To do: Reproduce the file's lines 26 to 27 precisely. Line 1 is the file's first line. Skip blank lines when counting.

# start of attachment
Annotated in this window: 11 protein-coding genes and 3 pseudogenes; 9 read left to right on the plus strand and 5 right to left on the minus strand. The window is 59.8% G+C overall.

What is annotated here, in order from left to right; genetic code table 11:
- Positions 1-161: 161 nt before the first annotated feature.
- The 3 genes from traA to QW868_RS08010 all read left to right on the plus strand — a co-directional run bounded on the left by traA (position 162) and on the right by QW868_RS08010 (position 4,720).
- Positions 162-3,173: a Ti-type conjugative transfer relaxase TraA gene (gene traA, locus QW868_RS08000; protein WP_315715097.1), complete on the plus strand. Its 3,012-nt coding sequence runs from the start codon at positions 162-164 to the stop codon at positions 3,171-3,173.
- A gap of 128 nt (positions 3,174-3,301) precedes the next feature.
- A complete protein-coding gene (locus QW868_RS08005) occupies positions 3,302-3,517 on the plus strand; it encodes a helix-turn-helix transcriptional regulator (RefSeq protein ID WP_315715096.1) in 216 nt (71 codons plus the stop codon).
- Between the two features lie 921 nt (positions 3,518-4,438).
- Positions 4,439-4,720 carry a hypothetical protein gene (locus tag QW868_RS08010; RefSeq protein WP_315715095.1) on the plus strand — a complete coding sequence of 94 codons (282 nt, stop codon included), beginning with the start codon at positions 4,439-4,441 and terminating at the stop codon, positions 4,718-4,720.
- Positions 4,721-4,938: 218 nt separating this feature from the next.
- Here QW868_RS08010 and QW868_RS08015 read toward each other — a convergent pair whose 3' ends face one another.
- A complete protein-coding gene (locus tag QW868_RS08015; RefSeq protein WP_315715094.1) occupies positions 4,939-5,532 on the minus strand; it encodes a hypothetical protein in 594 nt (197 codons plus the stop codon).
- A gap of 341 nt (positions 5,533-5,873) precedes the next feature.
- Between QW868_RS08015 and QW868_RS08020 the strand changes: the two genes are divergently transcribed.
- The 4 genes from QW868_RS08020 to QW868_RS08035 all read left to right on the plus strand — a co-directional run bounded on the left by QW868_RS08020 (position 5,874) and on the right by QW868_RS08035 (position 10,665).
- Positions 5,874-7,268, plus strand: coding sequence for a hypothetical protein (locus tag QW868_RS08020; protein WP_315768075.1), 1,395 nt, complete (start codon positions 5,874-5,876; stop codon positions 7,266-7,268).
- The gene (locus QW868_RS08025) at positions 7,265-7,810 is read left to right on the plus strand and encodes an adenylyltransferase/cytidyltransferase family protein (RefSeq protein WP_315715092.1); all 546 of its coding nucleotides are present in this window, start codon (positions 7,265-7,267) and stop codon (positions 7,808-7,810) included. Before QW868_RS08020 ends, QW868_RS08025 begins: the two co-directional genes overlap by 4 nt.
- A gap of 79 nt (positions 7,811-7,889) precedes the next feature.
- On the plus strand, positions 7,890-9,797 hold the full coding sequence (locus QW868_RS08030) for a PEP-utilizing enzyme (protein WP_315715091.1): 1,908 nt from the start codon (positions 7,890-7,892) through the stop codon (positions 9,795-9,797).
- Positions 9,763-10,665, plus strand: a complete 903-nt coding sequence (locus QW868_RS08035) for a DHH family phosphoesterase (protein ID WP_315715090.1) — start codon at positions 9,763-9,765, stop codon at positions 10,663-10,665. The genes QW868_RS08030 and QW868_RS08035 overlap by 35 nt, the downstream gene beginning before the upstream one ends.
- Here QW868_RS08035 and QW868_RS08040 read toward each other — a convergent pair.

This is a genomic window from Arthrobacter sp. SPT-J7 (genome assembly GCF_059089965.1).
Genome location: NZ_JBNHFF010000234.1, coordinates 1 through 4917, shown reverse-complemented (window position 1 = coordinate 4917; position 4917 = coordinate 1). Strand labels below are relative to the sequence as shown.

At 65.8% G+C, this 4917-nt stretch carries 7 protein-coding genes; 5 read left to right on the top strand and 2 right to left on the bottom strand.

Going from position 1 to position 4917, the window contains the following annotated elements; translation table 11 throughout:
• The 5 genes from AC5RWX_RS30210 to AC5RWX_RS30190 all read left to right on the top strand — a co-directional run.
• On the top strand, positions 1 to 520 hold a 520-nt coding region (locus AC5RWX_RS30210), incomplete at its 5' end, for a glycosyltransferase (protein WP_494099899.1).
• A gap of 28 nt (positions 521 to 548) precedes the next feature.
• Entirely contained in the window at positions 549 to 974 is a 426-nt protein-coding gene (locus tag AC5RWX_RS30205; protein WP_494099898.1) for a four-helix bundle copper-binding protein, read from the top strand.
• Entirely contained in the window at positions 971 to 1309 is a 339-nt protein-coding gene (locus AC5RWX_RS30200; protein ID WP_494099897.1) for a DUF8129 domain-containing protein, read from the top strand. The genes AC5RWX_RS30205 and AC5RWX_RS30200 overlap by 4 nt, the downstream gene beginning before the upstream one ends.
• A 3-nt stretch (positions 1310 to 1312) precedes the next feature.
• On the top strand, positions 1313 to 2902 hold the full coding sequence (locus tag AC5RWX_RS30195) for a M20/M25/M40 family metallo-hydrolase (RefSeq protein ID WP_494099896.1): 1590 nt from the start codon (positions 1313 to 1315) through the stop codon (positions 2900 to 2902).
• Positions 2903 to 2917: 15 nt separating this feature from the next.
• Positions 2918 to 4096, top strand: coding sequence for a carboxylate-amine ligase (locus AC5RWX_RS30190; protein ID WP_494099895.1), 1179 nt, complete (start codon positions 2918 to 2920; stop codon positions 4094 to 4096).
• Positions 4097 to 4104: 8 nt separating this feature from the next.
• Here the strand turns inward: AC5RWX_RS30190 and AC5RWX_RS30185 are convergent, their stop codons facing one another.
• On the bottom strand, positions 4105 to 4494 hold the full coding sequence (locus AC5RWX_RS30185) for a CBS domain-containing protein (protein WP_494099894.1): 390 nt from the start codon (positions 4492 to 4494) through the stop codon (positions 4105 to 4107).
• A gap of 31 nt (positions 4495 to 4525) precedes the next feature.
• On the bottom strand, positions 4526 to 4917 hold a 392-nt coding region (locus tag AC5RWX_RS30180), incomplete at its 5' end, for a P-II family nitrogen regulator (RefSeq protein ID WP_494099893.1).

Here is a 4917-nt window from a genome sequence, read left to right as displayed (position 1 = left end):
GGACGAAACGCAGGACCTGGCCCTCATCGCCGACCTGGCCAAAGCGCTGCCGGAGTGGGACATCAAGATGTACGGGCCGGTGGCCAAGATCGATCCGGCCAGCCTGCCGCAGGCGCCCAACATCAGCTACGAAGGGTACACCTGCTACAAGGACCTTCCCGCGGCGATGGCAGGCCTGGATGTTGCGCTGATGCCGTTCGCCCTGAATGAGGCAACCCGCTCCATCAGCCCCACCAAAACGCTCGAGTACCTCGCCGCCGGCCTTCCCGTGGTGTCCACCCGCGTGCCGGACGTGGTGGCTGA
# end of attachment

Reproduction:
• The 5 genes from AC5RWX_RS30210 to AC5RWX_RS30190 all read left to right on the top strand — a co-directional run.
• On the top strand, positions 1 to 520 hold a 520-nt coding region (locus AC5RWX_RS30210), incomplete at its 5' end, for a glycosyltransferase (protein WP_494099899.1).